Park, Ride and Wash in Fahrradfreundliche Muenster

wash1.jpg

Here are tipster-submitted pics from the bike-and-ride Radstation in Muenster, Germany — where a train depot sits adjacent to a massive bike parking garage, featuring, among other amenities, a bike washing machine. Price per wash: 3.25 Euros (about $4.13 currently, thanks to the leveling exchange rate).

We’ve reported before on Germany’s flourishing bike culture, and Muenster is obviously no exception. Here’s a passage from a write-up by SUNY Stony Brook professor Gilbert N. Hanson, who documented his cycling experience while on sabbatical there in 2000:

Muenster did not become a bicycle friendly (fahrradfreundliche) city by accident. During World War II the city center was almost completely destroyed. In the reconstruction of the city after the war it was decided that bicycles and buses should be an important part of city traffic. For the past 50 years the city has continually worked on increasing bicycle use.

According to the city press office, cycling accounts for 35 percent of trips in Muenster, while car ownership has seen no proportional increase in over 25 years. More bike station pics after the jump.

wash2.jpg

Inside the washing machine.

wash3.jpg

Cyclists enter and exit the station by ramp.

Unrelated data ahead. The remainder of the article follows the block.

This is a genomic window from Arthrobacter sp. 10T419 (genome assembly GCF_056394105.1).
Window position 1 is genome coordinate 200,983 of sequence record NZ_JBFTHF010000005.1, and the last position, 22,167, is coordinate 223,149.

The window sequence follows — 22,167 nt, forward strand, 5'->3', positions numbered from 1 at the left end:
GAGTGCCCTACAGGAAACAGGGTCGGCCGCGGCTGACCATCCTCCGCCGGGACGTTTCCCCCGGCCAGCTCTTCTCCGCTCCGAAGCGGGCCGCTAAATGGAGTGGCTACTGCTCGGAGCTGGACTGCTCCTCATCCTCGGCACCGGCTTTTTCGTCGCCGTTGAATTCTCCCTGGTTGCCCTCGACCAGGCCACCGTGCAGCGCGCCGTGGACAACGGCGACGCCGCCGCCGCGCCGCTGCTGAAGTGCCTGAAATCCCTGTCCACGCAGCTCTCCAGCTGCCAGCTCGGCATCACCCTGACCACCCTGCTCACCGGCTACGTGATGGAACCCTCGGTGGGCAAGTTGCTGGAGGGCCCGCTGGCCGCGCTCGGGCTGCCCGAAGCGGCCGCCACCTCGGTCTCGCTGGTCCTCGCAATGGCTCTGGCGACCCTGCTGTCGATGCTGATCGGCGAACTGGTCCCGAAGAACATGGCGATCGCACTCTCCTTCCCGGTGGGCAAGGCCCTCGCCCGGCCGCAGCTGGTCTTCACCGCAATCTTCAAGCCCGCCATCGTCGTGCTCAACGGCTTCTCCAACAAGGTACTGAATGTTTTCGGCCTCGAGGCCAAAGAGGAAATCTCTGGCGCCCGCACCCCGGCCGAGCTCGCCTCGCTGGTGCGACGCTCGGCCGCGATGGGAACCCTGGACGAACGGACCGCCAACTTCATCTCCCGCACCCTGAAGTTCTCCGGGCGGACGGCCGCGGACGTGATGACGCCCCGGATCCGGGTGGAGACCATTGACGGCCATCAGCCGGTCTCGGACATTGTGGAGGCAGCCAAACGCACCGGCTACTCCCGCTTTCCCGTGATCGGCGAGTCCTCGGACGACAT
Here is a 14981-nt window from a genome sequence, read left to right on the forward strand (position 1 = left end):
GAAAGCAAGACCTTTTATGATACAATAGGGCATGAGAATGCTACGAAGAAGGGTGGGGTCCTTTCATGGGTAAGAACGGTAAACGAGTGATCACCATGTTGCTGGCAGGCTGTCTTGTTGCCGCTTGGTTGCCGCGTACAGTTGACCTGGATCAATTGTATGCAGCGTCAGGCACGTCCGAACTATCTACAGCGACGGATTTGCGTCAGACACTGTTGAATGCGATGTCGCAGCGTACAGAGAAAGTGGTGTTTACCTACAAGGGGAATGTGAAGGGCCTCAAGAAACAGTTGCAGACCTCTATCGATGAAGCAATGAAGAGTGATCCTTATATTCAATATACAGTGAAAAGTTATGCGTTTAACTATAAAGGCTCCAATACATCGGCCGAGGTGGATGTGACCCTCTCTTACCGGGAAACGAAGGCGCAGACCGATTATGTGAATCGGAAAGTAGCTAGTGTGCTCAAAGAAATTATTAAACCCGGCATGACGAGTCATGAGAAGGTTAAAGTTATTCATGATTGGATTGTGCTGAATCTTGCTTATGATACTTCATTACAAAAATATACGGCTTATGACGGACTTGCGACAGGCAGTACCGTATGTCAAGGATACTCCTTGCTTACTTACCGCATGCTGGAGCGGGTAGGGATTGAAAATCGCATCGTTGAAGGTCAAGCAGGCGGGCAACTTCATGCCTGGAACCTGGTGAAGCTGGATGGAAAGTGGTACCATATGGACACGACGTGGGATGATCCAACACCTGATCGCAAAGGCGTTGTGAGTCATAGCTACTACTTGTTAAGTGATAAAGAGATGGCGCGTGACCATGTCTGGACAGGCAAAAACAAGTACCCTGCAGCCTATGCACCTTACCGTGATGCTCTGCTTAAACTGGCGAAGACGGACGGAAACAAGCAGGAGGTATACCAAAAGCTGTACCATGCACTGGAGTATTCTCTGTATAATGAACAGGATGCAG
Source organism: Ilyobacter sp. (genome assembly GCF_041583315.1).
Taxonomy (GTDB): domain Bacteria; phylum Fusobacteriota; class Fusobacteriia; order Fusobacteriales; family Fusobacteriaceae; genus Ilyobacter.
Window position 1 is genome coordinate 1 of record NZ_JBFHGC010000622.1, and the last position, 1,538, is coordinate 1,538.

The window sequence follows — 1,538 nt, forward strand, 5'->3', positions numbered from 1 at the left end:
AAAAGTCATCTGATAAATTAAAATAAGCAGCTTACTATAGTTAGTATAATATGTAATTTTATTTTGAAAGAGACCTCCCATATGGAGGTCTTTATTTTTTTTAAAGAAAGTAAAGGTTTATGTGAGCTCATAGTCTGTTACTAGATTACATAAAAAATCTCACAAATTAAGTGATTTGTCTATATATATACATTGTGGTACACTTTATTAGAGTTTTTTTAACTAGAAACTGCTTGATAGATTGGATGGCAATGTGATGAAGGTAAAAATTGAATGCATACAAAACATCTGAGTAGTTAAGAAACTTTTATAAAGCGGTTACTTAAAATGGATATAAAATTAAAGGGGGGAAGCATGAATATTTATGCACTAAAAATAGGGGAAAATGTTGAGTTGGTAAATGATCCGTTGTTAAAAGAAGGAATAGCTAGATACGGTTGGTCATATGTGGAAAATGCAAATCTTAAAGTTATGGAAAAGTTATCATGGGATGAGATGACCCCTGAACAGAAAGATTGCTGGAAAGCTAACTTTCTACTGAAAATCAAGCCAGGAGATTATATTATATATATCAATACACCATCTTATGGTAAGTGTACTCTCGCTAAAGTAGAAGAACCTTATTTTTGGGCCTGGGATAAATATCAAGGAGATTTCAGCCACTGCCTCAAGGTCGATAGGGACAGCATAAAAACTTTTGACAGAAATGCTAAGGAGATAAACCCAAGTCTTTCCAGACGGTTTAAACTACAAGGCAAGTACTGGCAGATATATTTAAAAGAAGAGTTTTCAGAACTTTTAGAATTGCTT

Photos: Christof Hertel, ITDP Europe

  • Andy B from Jersey

    Hmmm! Makes the bike parking deck in Amsterdam and the crowded street parking in Copenhagen look downright tawdry.

    Then again I might be just a little biased to the German way of doing things.

    PS Thanks for these pics. While I’ve known about the bikestation in Muenster and have seen pictures of it, I’ve never seen picture like these of the facility.

  • I want a bike wash 🙁

  • That is a fantastic idea. $4 for a bike wash is an absolute bargain.

  • d

    I was just in Bremen, Germany, home to a huge Mercedes manufacturing plant. Despite this, biking is a big part of life there. The sidewalks are divided in half: the half closest to the buildings are for pedestrians and the half closest to the street is a bike lane. There are as many biking-specific traffic signals and signs as there were for cars. Most people kept their bikes locked up outside instead of in their apartments, even overnight. Most of the people who rode to bike — all ages by the way — weren’t wearing cycling clothes but normal, casual work clothes. I even saw a few riders in suits and top coats with briefcases in their bike baskets. For those who couldn’t ride, there were ample streetcar routes through almost every major thoroughfare. Even in busy residential neighborhoods — some which reminded me of Greenwich Village, the Upper West Side or Brownstone Brooklyn — there were few cars on the road, no honking from the ones that were out and about, and a lot of yielding to bikes, pedestrians, and trams.